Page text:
Will Brownouts Return to America?
Back in the 1970s and 80s America experienced what was referred to as “brownouts”. It was not a blackout of electric service, but it heralded an era of possible shortages of electricity to power our energy intensive civilization. Brownouts occurred on days and during hours of high demand for electric power primarily to run all the air conditioners people had become accustomed to and dependent on.
As with all impending crises the a/c was not the sole culprit when the power became short. The brownout occurred when too many users demanded too much power from the grid that the voltage dropped below the acceptable 110-volt threshold. Incandescent bulbs would dim. Compressor motors would strain to stay running to pump the heat out of our houses, officers and apartment. Many commercial HVAC systems had under-volt protection so the motors did not overheat and become damaged. Lesser systems merely strained until they failed.
The utility companies were faced with the prospects of building another generation plant at a cost of hundreds of millions to billions of dollars. Even with funding available, it would take years and even decades to bring a new plant online.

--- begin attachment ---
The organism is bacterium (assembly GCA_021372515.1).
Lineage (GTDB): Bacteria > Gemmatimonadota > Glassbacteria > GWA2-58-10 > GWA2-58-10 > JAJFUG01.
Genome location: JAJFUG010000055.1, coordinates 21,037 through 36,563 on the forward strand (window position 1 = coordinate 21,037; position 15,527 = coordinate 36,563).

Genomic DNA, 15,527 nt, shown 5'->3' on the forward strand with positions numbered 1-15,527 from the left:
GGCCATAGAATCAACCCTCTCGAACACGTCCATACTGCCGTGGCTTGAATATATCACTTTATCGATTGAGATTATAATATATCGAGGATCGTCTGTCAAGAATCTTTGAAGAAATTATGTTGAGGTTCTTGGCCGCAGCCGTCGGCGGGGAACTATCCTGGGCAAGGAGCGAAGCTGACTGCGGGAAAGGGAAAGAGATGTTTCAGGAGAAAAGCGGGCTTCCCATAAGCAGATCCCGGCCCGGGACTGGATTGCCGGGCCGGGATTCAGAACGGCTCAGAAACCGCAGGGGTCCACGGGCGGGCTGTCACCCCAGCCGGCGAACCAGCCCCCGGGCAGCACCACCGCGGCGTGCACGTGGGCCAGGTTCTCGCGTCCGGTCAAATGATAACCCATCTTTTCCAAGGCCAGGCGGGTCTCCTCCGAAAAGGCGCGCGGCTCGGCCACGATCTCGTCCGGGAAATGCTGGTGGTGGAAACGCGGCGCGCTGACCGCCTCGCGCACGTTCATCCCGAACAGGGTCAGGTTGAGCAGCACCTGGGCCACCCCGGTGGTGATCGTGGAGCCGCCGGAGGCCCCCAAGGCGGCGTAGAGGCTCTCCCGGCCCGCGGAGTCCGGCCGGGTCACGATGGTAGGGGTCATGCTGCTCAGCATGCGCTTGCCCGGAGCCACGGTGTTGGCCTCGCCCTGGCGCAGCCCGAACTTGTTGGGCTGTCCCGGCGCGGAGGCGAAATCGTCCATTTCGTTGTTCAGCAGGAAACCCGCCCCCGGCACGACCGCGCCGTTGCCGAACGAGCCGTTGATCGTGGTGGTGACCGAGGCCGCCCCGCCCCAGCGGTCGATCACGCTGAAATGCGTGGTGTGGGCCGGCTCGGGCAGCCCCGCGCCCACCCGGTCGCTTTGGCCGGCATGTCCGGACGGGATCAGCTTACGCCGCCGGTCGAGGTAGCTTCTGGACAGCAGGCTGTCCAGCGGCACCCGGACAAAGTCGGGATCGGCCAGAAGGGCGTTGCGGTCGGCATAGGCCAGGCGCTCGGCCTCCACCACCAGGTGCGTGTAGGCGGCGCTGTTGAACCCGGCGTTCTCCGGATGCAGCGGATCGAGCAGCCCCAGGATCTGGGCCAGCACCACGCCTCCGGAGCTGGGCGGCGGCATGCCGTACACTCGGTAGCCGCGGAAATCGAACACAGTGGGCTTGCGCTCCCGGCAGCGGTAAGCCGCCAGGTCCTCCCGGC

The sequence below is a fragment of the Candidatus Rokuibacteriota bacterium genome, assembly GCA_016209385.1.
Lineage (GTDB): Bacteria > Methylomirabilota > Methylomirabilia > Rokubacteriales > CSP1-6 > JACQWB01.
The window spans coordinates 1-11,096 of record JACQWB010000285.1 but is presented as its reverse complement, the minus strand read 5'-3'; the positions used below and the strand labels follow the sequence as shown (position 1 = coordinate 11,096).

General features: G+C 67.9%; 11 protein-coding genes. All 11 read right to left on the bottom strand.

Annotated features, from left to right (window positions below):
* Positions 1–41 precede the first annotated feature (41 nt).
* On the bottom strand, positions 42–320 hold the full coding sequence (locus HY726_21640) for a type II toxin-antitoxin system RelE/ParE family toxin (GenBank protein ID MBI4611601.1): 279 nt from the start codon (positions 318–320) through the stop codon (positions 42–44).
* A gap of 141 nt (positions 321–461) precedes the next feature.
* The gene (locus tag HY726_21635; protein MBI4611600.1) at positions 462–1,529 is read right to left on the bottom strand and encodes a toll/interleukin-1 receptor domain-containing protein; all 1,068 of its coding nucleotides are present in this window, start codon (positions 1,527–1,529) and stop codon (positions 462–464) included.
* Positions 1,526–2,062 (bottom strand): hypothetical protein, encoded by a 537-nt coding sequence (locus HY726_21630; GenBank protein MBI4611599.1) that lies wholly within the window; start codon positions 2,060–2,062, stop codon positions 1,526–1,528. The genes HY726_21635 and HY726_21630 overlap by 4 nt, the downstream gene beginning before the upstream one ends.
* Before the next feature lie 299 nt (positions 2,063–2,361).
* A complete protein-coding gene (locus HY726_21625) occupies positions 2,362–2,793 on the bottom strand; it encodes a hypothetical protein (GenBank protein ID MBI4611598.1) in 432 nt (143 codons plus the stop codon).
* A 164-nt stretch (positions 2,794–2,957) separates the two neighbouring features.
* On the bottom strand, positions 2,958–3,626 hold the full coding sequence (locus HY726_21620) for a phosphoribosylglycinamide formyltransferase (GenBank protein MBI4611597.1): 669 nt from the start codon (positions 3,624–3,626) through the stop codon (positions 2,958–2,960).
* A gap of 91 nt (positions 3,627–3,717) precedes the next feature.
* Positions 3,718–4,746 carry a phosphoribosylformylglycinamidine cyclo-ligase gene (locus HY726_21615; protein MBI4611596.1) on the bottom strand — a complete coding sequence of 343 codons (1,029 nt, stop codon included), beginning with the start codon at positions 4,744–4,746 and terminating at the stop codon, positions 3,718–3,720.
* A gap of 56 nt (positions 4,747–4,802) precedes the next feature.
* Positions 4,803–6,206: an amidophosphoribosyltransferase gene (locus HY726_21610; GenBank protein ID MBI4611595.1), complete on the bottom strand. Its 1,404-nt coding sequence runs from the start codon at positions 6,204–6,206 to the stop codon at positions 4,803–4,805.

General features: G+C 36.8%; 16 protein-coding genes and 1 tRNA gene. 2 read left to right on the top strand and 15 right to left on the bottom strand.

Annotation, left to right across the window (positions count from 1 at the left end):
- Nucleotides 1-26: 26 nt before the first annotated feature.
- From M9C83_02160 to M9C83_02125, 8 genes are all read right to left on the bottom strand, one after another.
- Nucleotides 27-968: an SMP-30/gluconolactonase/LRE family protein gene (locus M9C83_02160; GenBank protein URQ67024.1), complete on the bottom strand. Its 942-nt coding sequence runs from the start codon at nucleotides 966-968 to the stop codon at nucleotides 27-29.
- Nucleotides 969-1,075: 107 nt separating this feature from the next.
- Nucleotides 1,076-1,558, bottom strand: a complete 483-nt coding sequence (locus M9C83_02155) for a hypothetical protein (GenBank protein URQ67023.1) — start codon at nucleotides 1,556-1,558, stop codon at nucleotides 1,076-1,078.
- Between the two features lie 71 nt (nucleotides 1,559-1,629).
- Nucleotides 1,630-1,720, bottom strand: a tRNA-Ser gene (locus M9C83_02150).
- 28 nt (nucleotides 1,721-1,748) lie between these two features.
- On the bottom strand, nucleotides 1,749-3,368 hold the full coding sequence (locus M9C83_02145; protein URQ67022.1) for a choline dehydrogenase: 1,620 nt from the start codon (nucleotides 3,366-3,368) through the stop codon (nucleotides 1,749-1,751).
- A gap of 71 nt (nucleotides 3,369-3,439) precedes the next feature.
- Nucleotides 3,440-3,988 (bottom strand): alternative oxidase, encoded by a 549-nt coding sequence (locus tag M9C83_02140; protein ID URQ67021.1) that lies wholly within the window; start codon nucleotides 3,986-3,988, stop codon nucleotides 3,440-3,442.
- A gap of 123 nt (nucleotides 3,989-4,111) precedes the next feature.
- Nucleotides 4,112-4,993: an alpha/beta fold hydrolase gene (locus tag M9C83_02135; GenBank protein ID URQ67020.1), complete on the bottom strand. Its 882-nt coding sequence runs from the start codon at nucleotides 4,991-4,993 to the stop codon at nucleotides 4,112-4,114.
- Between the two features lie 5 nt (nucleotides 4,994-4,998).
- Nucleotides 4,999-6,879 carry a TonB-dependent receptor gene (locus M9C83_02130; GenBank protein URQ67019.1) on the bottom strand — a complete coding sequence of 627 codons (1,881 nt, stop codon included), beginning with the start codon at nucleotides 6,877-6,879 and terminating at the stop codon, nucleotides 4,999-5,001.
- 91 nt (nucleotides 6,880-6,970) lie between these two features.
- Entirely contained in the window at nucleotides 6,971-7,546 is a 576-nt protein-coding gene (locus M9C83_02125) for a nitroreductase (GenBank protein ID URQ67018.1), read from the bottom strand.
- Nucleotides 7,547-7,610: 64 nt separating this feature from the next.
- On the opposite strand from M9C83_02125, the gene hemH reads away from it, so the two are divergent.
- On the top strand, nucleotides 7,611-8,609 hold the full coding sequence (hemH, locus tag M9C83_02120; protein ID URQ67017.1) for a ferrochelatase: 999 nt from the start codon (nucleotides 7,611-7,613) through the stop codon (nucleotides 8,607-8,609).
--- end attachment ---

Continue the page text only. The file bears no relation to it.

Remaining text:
As mentioned above, it was not merely the A/C demand that browned-out the grid. It was all the dishwashers, laundromats, 100-watt bulbs and refrigerators all plugged in and pulling power at the same time. There arose an alternative to building more capacity which would be less expensive and faster to market. That idea was conservation.
The utility companies devised marketing campaigns to limit electric demand during peak hours and days. The appliance manufacturers (under pressure from the EPA and other Federal government agencies) increased the efficiency of their products. Incandescent light bulbs were replaced first with Compact Florescent bulbs (later LEDs) which consumed far less electricity. Homeowners were encouraged to wash dishes and laundry at night when other demand was lower. The strategy worked because spending $10 million on conservation marketing campaigns to save 10% of use eliminated the need to spend $100 million or more for 10% increase in capacity.
Today utility companies have Internet-connected metering to record how much electricity a customer uses during each hour of the day. Pricing is time dependent.